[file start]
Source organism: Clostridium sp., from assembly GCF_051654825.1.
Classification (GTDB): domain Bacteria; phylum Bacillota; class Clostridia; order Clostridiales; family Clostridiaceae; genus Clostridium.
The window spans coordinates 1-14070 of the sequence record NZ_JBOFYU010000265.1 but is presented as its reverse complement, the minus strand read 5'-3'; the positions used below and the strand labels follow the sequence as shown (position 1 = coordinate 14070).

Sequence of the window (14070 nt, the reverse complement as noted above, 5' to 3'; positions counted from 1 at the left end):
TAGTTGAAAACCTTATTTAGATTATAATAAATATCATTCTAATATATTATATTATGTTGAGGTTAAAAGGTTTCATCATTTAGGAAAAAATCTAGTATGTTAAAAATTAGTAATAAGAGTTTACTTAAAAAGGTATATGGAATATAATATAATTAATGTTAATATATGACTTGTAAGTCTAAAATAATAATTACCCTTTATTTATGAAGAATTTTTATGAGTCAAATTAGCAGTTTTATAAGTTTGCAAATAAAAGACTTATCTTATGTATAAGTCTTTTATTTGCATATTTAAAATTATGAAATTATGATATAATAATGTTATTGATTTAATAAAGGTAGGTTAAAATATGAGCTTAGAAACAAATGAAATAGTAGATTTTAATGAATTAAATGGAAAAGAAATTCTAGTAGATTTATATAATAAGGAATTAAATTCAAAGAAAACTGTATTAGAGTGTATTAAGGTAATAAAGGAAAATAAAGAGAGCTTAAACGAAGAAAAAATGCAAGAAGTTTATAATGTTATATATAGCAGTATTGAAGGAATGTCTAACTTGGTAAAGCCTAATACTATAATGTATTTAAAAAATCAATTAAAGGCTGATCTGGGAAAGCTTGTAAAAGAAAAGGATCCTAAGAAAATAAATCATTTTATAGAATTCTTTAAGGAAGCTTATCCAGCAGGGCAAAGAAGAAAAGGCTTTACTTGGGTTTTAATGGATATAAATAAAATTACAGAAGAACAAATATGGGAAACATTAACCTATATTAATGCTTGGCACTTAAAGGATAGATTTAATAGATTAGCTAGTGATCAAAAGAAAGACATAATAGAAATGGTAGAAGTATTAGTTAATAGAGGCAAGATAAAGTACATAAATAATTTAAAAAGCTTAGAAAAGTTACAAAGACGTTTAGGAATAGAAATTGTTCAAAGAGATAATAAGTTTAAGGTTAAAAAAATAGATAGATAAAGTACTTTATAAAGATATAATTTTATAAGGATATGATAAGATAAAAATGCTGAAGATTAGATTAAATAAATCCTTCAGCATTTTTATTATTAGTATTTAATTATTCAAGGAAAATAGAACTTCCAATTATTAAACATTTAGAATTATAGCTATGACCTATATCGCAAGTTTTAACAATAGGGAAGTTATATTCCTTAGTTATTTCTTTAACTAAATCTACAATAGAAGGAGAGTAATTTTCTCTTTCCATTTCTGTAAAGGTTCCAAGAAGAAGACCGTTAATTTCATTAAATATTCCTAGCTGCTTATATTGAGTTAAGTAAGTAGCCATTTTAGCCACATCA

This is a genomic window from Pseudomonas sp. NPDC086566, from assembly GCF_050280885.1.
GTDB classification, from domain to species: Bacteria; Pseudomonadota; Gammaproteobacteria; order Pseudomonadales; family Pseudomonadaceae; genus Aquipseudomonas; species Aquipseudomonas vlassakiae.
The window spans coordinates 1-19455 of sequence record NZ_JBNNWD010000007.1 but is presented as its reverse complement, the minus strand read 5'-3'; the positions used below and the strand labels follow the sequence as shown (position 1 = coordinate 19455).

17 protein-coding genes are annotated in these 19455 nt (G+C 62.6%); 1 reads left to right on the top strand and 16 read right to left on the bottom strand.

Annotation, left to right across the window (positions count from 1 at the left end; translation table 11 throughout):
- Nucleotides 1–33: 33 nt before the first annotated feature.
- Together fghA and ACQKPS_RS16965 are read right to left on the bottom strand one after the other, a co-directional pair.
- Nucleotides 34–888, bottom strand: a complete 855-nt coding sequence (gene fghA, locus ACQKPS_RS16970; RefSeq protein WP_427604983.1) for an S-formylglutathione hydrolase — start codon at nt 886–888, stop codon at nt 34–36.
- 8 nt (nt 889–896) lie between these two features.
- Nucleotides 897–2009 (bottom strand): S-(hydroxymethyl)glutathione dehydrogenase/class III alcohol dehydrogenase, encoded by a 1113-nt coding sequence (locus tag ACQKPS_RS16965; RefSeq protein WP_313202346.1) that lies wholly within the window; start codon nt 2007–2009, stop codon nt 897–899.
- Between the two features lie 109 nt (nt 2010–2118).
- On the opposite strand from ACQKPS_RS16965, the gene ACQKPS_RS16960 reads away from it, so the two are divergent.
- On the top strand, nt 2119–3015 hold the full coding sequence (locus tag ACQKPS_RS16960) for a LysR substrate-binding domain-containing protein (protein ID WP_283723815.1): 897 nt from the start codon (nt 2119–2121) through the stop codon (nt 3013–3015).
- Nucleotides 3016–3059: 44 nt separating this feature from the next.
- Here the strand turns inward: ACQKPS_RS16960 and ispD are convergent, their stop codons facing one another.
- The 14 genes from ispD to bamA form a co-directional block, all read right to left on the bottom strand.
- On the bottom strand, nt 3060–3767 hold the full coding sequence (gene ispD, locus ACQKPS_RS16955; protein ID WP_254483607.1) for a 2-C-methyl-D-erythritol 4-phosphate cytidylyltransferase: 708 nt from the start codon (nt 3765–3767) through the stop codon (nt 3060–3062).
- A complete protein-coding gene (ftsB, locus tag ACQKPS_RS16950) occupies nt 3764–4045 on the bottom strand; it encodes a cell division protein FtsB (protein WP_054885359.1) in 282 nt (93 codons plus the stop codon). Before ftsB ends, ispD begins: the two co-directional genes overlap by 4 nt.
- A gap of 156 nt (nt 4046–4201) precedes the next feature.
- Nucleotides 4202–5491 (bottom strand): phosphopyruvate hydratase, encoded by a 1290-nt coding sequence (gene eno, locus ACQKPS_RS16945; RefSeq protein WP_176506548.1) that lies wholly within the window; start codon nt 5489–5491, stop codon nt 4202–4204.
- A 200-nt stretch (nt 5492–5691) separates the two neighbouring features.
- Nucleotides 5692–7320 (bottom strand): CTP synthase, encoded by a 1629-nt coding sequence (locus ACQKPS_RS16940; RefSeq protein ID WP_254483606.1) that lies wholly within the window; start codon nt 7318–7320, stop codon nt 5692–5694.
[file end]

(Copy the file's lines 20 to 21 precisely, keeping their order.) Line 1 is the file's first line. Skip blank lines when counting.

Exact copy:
- Here the strand turns inward: ACQKPS_RS16960 and ispD are convergent, their stop codons facing one another.
- The 14 genes from ispD to bamA form a co-directional block, all read right to left on the bottom strand.